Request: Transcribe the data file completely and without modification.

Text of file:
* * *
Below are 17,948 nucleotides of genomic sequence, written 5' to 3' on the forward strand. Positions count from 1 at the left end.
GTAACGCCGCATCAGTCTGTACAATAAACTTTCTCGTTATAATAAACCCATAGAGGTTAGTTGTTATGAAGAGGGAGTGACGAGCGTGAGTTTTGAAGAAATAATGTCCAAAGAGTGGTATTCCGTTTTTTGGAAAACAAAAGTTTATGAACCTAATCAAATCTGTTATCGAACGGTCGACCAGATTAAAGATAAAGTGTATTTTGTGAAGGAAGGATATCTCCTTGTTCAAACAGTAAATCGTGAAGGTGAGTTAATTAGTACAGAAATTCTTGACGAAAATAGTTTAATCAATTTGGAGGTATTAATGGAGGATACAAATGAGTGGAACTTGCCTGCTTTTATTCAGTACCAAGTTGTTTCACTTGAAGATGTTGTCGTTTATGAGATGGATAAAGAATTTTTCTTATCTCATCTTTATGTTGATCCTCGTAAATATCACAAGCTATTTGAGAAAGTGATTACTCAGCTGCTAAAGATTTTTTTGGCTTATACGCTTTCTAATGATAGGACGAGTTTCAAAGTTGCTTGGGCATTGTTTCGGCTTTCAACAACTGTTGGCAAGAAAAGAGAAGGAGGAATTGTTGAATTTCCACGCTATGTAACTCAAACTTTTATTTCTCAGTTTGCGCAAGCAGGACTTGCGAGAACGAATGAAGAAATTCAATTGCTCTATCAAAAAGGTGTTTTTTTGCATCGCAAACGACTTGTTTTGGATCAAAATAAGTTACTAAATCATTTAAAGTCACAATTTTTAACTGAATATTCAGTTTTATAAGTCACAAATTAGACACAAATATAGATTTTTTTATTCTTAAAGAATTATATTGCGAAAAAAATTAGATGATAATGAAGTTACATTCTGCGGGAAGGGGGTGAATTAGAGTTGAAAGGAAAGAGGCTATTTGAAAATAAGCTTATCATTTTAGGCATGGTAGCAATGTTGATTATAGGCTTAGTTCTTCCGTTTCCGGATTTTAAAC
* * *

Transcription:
Below are 17,948 nucleotides of genomic sequence, written 5' to 3' on the forward strand. Positions count from 1 at the left end.
GTAACGCCGCATCAGTCTGTACAATAAACTTTCTCGTTATAATAAACCCATAGAGGTTAGTTGTTATGAAGAGGGAGTGACGAGCGTGAGTTTTGAAGAAATAATGTCCAAAGAGTGGTATTCCGTTTTTTGGAAAACAAAAGTTTATGAACCTAATCAAATCTGTTATCGAACGGTCGACCAGATTAAAGATAAAGTGTATTTTGTGAAGGAAGGATATCTCCTTGTTCAAACAGTAAATCGTGAAGGTGAGTTAATTAGTACAGAAATTCTTGACGAAAATAGTTTAATCAATTTGGAGGTATTAATGGAGGATACAAATGAGTGGAACTTGCCTGCTTTTATTCAGTACCAAGTTGTTTCACTTGAAGATGTTGTCGTTTATGAGATGGATAAAGAATTTTTCTTATCTCATCTTTATGTTGATCCTCGTAAATATCACAAGCTATTTGAGAAAGTGATTACTCAGCTGCTAAAGATTTTTTTGGCTTATACGCTTTCTAATGATAGGACGAGTTTCAAAGTTGCTTGGGCATTGTTTCGGCTTTCAACAACTGTTGGCAAGAAAAGAGAAGGAGGAATTGTTGAATTTCCACGCTATGTAACTCAAACTTTTATTTCTCAGTTTGCGCAAGCAGGACTTGCGAGAACGAATGAAGAAATTCAATTGCTCTATCAAAAAGGTGTTTTTTTGCATCGCAAACGACTTGTTTTGGATCAAAATAAGTTACTAAATCATTTAAAGTCACAATTTTTAACTGAATATTCAGTTTTATAAGTCACAAATTAGACACAAATATAGATTTTTTTATTCTTAAAGAATTATATTGCGAAAAAAATTAGATGATAATGAAGTTACATTCTGCGGGAAGGGGGTGAATTAGAGTTGAAAGGAAAGAGGCTATTTGAAAATAAGCTTATCATTTTAGGCATGGTAGCAATGTTGATTATAGGCTTAGTTCTTCCGTTTCCGGATTTTAAAC